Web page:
By Nick Palm
Violent acts in and around San Francisco’s nightclubs over the last few years have become a hot button topic for city legislators, who created the Entertainment Commission in 2003 to act as watchdog over problem venues and their owners.
But a recent deadly altercation at one city club shows that even with the newly appointed power to shut down a club, the commission has not been able to change the recurring theme of violence found throughout the city’s nightlife.
A friend of mine is a nightclub promoter. He’s at a different nightclub almost every night, hosting a birthday party or playing DJ to hundreds of dancing club-goers.
One day last year, I asked how his gig went the previous night. “It was cool,” he said, “until somebody got shot and everyone had to go home.” There was no look of shock in his face, almost as if he had anticipated it.
Nothing will change unless certain practical solutions, like the use of ID card scanners inside and more police presence outside clubs, are in place.
Early Sunday Jan. 9, two separate brawls took place at Temple nightclub in the South of Market area. The first left UCSF medical student Joe Hernandez dead and another hospitalized. In the second, two victims were sent to the hospital after being stabbed with broken beer bottles.
The next day the Entertainment Commission ordered Temple to implement ID card scanners, double the amount of security cameras and have bouncers search guests using pat-downs before entry.
Those ID card scanners are quite possibly the most effective method of violence prevention in nightclubs. When a guest enters the club, their ID card is scanned, and all the information from the card is stored on a hard drive, making it easily accessible by management or local authorities if an altercation occurs.
Of course, applying these strict security measures will make some people cringe at the thought of our society coming closer to a true police state under heavy surveillance. But, as with any act of leisure, there is a cost for the feeling of safety and well-being.
When someone finds themselves in a large crowd, like the kind you would find inside a nightclub, they may encounter a feeling of anonymity. That feeling, when fueled by alcohol and the presence of other happy partiers, will typically cause one to let loose and enjoy the party.
Although feeling anonymous can also cause someone to believe they can get away with anything. Even violence.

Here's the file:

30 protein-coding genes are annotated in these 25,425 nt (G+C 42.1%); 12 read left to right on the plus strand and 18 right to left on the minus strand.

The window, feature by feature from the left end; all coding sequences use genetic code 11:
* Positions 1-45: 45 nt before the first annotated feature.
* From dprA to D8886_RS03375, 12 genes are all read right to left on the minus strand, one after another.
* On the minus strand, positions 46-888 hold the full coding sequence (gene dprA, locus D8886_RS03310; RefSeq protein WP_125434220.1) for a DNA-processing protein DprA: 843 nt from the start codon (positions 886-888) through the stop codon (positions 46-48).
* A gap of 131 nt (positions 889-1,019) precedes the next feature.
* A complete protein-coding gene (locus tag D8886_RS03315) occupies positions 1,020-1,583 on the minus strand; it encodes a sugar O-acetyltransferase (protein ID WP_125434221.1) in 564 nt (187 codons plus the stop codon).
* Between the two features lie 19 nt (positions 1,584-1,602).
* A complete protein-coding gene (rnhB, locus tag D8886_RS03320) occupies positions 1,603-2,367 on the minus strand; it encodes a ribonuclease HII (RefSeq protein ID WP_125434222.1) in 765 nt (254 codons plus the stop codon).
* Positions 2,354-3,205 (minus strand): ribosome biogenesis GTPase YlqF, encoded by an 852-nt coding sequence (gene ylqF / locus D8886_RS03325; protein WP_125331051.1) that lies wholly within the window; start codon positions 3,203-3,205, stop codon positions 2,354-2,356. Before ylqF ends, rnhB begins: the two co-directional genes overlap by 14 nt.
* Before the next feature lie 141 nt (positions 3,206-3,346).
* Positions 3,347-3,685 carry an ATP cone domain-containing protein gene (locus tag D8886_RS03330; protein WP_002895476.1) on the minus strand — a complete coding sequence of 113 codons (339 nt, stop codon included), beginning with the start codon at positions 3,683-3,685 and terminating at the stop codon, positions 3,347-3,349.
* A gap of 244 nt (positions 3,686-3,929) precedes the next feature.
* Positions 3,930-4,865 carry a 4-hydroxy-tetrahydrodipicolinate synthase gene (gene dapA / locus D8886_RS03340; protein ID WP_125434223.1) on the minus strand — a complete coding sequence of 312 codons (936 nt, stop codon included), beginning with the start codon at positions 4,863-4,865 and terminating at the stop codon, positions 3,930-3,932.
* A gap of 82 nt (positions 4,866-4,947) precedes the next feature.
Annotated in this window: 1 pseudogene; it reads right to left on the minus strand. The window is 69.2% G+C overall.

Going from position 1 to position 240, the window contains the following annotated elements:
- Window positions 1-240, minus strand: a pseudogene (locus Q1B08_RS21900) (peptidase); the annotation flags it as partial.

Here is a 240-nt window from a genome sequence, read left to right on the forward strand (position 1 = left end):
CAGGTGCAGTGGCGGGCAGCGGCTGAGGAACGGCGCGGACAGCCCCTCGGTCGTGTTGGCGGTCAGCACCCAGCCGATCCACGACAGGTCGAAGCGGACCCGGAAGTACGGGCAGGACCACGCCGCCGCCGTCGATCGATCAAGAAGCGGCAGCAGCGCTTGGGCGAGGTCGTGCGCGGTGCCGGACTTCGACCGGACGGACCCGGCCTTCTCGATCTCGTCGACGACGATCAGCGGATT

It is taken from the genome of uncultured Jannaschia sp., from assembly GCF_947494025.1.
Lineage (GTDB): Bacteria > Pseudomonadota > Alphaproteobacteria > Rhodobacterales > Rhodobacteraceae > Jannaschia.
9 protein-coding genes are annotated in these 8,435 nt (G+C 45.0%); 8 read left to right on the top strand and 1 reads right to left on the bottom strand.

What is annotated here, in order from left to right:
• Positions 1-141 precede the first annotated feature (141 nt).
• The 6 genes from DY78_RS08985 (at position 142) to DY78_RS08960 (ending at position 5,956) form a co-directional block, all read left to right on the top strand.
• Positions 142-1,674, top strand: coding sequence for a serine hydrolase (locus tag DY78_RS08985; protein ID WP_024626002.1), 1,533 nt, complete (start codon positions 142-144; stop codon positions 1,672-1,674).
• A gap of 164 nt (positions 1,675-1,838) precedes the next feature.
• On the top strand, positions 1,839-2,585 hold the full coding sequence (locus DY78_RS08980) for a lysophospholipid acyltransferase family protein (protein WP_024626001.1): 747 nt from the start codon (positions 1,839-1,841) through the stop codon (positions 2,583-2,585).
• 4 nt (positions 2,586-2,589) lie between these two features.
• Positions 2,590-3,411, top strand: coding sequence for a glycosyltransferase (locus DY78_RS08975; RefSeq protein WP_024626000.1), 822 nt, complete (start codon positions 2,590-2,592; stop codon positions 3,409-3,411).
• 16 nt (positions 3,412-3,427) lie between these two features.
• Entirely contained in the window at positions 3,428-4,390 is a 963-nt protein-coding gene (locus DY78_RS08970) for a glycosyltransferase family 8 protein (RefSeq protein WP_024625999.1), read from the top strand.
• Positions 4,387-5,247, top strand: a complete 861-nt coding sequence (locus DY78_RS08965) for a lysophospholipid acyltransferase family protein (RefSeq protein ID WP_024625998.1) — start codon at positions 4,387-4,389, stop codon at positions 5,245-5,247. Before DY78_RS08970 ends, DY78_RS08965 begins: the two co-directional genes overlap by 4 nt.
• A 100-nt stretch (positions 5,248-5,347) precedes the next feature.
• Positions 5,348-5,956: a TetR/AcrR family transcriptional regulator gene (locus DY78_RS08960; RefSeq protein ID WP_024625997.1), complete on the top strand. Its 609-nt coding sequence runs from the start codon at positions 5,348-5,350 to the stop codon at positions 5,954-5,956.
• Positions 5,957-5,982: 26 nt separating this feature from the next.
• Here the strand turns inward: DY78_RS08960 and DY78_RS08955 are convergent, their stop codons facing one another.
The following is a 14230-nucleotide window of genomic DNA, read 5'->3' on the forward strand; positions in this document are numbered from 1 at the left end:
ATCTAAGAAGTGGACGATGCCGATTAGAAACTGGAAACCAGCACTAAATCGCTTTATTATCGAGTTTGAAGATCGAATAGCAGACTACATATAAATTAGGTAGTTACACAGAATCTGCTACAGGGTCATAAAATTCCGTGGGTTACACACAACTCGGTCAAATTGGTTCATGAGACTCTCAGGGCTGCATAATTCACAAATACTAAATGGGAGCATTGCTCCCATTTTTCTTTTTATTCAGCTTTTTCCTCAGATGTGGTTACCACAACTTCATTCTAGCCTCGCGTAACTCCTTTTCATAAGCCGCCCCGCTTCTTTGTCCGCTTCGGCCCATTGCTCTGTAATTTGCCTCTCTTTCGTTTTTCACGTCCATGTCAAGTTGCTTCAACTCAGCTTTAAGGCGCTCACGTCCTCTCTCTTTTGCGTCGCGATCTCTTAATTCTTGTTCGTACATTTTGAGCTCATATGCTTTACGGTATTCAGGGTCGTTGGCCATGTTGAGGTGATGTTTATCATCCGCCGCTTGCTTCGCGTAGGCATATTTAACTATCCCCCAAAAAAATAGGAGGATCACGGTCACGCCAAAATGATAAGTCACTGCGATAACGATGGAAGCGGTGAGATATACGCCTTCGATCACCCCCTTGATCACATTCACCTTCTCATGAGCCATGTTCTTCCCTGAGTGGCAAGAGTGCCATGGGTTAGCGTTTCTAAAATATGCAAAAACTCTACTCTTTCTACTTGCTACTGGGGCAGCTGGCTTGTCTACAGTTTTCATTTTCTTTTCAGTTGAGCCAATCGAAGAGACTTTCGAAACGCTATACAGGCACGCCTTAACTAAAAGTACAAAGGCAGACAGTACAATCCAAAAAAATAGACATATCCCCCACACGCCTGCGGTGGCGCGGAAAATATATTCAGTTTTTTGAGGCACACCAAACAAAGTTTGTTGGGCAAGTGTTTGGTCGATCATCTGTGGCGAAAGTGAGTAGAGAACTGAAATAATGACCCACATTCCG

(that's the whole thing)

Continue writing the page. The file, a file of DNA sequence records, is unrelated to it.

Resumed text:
As of yet, no arrests have been made in the Jan. 9 Temple assaults. Whoever killed Joe Hernandez fled the scene, as did many witnesses, putting a damper on the police department’s investigation.
Taking the anonymity out of nightclub and party scenarios will help keep patrons in check by reminding them that their presence in the club is on record.
But because any violent acts associated with nightclubs are taking place outside the actual clubs, scanners can’t solve the whole problem.
The notorious February 2010 shooting outside Club Suede at Fisherman’s Wharf, which left one dead and four others wounded, and the August 2010 murder of a German tourist in the theater district brought forth new legislation aimed at shutting down venues plagued by violence.
This is a cheap, temporary fix to a much larger problem. Simply shutting down a nightclub will not stop violence from happening on city streets.
Constant police presence at peak hours in parts of the city populated by nightclubs will deter many acts of violence from taking place outside parties just as ID card scanners will do inside a club.
The Entertainment Commission was given the insignificant power to shut down troubled nightclubs in August 2010, just after it was nearly shut down itself for being regarded as highly ineffective against violence by Mayor Gavin Newsom and citizen activists.
Responsibility for stemming the perpetual plague of street violence outside San Francisco nightclubs needs to be put back in the hands of the police department. Club owners are neither able nor qualified to police the streets near their establishments.
For the most part, club owners have been very cooperative. They don’t want their investment shot to pieces in a gang fight. They have been cooperating with the Entertainment Commission and the police department. Now it’s the police department’s turn to return the favor and protect San Francisco’s valuable nightlife industry.